- Respondents in the majority of Sub Saharan Africa such as Benin, Botswana, Burkina Faso, Ivory Coast, Kenya, Mozambique, South Africa and Tanzania and most other nations said they "felt about as safe as they did five years ago," so no improvement in their safety fears over the last five years.While people in Rwanda (67%), Ethiopia (55%), Nigeria (43%), Ghana (41%), and Uganda (41%) said they "felt safer than they did five years ago," - meaning all these countries beat the world median (36%).
- Botswana broke nearly even between those that feel safer (35%) and those who feel the same as they did five years ago (36%) about their safety or the safety of their loved ones.
- Given the recent political tensions, conflicts and elections issues in Ethiopia, however, FEEEDS' expectation is that Ethiopia's results in this category will likely drop from this high of 55%, to something lower, in the next survey. Off-and-on demonstrations in the capital, Addis Ababa; tensions in the Oromo area; and, the October 7, 2020 cutting of political ties between the federal upper house of parliament and the state assembly of the key regional administrative area of Tigray over its unsanctioned September 9, 2020, elections will likely lead to a drop.
- Respondents in the Ivory Coast, Kenya, Malawi, South Africa, Uganda, Swaziland (now called eSwantini), and Zambia had higher concerns than other Sub Saharan Africa countries with people feeling "harassed or experiencing violence in the workplace." Malawi and Zambia rated highest within this group at 47 % and 46% respectively. Even though these countries had the highest levels in the region in this category, these challenges were still prevalent in many of the Sub Saharan Africa nations surveyed.
- Looking at the GSPI index, globally, governments in 25% of the 142 countries surveyed were not trusted to provide safe food, water and power. In Sub Saharan Africa , the top countries where respondents said they experienced harm from food were Liberia (52%), Cameroon and Mali (42%), Malawi and Guinea (41%), while on harm from water Cameroon (47%), followed by Zambia (45%), Ethiopia, Nigeria, and Zimbabwe (44%) were among the highest.
Ethiopia also had the highest negative rating at 60% on whether it is "doing a good job on providing safe powerlines," followed by Liberia and Nigeria at 49%, whereas the world median was 23% (NB: the recent gas and power-related explosions in Nigeria in March , September & October 2020 , and January , July & December 2019).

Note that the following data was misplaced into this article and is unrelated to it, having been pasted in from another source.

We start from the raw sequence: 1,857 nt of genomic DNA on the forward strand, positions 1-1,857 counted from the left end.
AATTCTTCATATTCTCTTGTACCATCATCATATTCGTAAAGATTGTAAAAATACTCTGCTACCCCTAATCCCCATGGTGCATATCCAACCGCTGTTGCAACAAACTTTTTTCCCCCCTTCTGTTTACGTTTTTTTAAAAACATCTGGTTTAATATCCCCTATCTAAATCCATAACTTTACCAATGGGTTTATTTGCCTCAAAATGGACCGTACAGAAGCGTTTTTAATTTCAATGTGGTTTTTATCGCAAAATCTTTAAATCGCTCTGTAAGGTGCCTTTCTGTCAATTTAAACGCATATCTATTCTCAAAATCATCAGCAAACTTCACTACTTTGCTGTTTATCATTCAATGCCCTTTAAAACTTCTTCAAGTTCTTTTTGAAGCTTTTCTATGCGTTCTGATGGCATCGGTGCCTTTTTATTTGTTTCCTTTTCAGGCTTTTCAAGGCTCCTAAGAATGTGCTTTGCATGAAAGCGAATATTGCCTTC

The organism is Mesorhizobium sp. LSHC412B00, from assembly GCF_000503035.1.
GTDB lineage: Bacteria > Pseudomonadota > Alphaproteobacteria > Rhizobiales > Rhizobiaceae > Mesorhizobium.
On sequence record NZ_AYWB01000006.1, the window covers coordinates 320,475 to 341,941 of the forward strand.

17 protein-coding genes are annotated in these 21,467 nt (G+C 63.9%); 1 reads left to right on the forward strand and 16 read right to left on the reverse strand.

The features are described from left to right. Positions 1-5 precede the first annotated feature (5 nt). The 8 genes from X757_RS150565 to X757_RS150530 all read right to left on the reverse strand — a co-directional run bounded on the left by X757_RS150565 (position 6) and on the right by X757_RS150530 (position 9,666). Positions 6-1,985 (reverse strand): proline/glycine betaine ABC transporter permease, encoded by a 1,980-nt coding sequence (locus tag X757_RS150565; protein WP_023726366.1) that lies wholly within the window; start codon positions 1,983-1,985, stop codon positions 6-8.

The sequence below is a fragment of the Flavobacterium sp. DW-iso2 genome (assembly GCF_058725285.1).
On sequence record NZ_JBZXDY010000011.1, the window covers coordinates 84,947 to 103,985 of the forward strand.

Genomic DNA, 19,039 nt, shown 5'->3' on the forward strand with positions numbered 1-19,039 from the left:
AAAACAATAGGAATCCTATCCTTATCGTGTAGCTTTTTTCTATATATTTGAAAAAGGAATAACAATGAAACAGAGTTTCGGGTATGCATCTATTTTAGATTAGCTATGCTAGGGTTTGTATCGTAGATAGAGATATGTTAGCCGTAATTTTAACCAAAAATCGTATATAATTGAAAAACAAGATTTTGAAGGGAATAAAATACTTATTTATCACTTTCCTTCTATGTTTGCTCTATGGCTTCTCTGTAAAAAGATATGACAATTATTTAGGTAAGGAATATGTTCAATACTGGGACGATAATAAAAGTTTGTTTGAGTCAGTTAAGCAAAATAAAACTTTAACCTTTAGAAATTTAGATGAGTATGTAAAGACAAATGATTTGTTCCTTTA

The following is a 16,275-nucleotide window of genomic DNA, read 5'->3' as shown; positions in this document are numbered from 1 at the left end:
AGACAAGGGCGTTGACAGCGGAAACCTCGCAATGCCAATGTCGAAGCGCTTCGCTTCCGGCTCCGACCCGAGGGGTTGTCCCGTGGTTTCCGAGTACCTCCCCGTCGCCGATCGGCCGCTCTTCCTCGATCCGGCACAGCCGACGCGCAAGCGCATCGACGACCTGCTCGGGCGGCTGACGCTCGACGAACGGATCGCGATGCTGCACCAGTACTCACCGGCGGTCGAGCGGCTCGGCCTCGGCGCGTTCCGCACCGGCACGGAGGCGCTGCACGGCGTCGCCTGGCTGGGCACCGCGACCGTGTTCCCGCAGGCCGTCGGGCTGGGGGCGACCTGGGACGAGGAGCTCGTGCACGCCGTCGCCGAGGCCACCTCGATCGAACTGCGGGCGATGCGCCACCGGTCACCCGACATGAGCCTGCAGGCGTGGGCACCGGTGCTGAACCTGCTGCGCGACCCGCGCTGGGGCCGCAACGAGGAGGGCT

The other country that didn't fare well was Zambia at 47%, while Rwanda came in best in the region and the world at 13%, given that this was well below the world median of 23%.
- Looking regionally at the data, countries in Southern Africa, Latin America and the Caribbean have some of the world's highest levels of economic inequality.
- This can add to worry since most people do not have the resources to change where and how they live. It has been widely reported by the World Bank and IMF for almost a decade now, and FEEEDS has highlighted this often, that South Africa, not just in the region but in the world, has one of the highest levels of both income inequality and income distribution.
- Today this is further exacerbated by a 23% unemployment rate as of third quarter 2020 (mostly as a result of closing businesses), down from 30% in first quarter 2020, when COVID hit the country.
About the Author: Dr. Sanders FEEEDS® Advocacy Initiative holds an annual Africa-focused program with Gallup. However, this article was not solicited by Gallup or the Lloyd's Register Foundation, and represents the analysis done by FEEEDS®. Sanders, who holds a doctorate degree in information systems & communications, served as a senior career U.S. diplomat in such countries as Sudan, Namibia, Republic of Congo (where she was U.S. Ambassador), and as U.S. Ambassador in Nigeria and representative to Ecowas during the onset and further growth of Nigeria's Boko Haram. NB: Key countries such as Democratic Republic of Congo, Angola, and Sudan are not mentioned in the analysis above because those countries were not part of this edition of the World Risk Poll or its indices.